Corseting Women: Reducing a Woman’s Place in a Patriarchal Culture // Amanda Lappin

There has been a war on fat through out the ages. Specifically, women have been held to a standard to remain thin and avoid fat at all costs. Women who are fat are labeled greedy, lazy, or lacking in self-control. As Hartley (2001) states, “fat is female” and therefore unbecoming.
Both in Victorian times and today, women’s fat is pathologized. Remedies are suggested to help women take up less space physically. In the Victorian times, women were encouraged to use corsets to physically reduce their bodies and the amount of space that they occupy. Today, women use waist trainers to lessen their presence. Luckily, in both Victorian times and today, there are advocates for women’s bodies and their right to take up space.
Women were encouraged to remain thin in the Victorian Age. Fat was considered an inconvenience to both the woman with extra weight as well as those who were around her. “Wherever the fat woman finds herself in a crowd – and where can she avoid it in the metropolis? – she is in effect an intruder. For she occupies twice the space to which she is entitled, and inflicts upon her companions, through every one of her excessive pounds, just so much additional fatigue and discomfort” (Fletcher 1899, p. 411).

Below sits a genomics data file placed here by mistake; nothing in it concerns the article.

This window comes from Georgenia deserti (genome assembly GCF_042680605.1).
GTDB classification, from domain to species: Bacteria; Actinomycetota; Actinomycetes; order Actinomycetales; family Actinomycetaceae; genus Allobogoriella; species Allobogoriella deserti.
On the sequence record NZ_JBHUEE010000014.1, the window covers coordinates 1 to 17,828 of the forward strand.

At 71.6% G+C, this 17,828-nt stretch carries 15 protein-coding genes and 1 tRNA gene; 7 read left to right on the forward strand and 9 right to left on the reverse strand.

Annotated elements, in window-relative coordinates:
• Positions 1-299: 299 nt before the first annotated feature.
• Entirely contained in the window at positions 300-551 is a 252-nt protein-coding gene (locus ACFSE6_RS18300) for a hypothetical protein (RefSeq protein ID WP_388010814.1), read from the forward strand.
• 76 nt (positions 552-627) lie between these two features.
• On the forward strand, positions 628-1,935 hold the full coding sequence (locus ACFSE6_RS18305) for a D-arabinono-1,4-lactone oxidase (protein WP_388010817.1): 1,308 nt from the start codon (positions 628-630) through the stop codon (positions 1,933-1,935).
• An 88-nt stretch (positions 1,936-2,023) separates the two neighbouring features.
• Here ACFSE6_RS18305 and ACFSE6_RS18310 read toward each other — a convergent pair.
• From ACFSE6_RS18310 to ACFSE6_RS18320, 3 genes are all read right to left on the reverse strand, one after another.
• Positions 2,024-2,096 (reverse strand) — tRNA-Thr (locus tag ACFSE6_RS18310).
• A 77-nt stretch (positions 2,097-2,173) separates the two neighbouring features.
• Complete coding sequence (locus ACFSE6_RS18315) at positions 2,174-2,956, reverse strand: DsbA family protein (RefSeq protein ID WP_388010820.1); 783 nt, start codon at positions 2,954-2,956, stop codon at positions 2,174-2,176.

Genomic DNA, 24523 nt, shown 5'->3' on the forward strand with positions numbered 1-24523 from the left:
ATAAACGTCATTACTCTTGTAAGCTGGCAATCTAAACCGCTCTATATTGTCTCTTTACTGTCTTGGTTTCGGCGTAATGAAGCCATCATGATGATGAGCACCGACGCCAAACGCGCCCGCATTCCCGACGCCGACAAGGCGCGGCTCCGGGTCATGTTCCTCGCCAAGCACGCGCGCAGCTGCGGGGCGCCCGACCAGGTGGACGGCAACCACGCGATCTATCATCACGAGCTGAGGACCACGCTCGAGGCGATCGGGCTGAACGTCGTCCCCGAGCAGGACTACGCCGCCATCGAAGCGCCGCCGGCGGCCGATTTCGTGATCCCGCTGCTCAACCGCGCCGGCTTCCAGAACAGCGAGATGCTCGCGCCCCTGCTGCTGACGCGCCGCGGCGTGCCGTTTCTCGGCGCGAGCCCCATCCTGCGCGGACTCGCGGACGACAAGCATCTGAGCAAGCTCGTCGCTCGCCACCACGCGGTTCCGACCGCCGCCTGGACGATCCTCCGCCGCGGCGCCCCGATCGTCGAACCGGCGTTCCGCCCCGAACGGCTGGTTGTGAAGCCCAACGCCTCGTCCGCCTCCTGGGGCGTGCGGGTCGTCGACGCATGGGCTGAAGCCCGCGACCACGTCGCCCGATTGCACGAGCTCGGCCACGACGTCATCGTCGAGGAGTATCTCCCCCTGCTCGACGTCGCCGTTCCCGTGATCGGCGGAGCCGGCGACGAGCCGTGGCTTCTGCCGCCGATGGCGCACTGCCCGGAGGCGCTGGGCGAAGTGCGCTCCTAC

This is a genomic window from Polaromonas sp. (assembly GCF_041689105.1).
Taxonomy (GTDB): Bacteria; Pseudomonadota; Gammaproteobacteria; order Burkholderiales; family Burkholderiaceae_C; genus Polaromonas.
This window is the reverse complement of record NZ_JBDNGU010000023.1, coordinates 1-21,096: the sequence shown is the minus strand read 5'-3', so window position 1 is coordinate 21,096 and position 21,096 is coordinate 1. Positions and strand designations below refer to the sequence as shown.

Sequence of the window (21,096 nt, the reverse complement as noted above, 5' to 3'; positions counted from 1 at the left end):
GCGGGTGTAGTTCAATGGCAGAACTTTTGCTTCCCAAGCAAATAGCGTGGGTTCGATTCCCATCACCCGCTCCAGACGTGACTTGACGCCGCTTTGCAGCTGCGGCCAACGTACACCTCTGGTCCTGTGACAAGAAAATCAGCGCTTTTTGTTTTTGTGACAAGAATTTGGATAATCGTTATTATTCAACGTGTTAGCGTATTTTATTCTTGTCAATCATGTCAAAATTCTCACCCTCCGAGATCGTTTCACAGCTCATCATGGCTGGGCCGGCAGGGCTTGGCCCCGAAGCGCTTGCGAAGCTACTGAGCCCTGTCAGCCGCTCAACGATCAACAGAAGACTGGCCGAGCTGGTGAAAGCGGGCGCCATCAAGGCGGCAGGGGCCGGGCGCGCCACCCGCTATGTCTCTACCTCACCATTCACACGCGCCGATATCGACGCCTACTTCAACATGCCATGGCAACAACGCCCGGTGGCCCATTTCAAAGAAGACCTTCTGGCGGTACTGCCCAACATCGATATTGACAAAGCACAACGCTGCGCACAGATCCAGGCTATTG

Just as in Hartley’s (2001) article, taking up space is considered a sense of entitlement, as if each person is allotted a specific amount and to take up more is greedy. If a woman takes up more space, she is literally encroaching upon others. “A woman is taught early to contain herself, to keep arms and legs close to her body and to take up as little space as possible” (Hartley, 2001). This was no different in the Victorian Age. Women were encouraged to wear corsets to reduce the size of their waists drastically. Various books gave specific waist size requirements based on height. Corsets were used to achieve ideal waist sizes. Women were physically restrained and reduced.  Corsets are described as “hampering all the litheness and freedom” (Fletcher, 1899).
Not all people in the Victorian Age were supportive of corsets. One man writes: “To me a woman is beautiful when she dresses to her natural figure. If she is fat, let her dress becomingly and naturally for a fat woman and try not to appear thin. If she is thin, there is no use of her putting on more than nature has given her in order that she may appear well-rounded” (Sargent, 1900). An anonymous woman wrote in to the Toronto Times against corsets stating, “better far ‘unfashionable waists’ than years of pains and aches. We women are heirs to enough suffering without courting any more. Mothers, don’t, oh don’t, tight lace your daughters! And don’t let them tight lace themselves” (Anonymous, 1883). Medical professionals also spoke out about corsets physically moving organs and reducing lung space (though research is mixed on whether corsets have negative health consequences).